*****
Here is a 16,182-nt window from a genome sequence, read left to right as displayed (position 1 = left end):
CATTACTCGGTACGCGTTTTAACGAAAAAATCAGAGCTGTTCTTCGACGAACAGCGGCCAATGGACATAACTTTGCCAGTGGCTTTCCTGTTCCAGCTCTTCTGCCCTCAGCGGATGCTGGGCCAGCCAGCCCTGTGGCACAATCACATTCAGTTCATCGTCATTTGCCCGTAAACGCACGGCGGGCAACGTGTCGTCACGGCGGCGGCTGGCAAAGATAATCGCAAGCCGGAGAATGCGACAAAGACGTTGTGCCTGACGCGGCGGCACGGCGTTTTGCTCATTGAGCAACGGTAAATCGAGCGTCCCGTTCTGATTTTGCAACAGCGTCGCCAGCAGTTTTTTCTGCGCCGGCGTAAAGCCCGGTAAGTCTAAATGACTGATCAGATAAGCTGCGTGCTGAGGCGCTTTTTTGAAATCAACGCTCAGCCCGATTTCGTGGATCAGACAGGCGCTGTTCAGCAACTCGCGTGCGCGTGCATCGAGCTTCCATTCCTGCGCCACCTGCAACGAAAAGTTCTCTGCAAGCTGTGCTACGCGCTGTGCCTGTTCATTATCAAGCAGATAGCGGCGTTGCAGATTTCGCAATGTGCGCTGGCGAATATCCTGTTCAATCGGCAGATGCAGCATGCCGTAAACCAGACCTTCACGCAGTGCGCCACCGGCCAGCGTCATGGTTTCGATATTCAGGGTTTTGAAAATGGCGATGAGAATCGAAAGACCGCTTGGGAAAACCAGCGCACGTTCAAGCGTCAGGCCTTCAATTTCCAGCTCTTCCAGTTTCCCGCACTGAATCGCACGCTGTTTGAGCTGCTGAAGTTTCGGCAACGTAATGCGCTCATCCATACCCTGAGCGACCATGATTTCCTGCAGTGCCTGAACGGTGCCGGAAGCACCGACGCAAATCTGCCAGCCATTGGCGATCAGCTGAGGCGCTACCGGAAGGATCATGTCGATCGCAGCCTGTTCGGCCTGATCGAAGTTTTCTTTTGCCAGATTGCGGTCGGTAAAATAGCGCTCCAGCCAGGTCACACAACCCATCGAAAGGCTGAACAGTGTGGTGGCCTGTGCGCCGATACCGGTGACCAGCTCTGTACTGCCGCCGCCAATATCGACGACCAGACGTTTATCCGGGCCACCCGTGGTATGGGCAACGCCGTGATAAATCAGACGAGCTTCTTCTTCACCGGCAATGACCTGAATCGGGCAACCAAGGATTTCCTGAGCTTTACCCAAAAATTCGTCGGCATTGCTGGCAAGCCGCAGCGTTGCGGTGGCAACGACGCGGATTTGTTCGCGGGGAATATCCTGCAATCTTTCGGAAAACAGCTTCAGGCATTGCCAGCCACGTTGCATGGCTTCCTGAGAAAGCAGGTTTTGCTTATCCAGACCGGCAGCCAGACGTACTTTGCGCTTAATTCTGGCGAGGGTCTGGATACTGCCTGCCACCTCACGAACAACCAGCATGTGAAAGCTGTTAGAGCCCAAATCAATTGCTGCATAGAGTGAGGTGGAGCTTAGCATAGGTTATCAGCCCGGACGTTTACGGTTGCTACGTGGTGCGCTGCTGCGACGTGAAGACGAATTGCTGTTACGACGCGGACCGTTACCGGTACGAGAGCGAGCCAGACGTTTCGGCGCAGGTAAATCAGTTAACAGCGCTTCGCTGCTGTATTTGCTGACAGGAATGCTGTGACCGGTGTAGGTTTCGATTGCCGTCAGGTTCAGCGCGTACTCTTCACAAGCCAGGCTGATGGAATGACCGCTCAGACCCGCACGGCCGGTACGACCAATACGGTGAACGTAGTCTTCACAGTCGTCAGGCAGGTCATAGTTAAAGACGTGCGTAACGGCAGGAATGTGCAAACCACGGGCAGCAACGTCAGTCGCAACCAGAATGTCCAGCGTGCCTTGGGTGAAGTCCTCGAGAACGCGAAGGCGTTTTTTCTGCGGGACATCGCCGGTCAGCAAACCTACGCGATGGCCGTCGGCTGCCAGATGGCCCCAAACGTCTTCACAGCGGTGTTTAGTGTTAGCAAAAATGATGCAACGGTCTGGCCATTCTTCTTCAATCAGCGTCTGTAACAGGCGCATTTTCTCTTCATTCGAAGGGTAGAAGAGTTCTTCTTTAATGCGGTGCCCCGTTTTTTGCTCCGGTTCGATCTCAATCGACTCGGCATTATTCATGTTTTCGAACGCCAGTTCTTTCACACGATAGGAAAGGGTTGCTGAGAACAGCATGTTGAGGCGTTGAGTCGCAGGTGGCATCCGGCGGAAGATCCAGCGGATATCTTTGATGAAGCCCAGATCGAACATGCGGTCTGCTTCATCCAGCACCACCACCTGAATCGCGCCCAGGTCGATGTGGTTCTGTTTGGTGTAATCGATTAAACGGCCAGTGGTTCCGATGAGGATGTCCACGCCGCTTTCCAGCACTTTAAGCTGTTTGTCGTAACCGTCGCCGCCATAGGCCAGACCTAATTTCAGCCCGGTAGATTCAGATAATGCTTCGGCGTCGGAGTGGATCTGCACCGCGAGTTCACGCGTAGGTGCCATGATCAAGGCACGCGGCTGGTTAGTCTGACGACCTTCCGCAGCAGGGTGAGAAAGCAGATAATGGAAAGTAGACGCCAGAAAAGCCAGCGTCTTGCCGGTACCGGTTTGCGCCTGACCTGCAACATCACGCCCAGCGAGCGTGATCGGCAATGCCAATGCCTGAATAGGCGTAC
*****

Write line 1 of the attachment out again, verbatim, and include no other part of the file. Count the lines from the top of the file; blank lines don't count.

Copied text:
Here is a 16,182-nt window from a genome sequence, read left to right as displayed (position 1 = left end):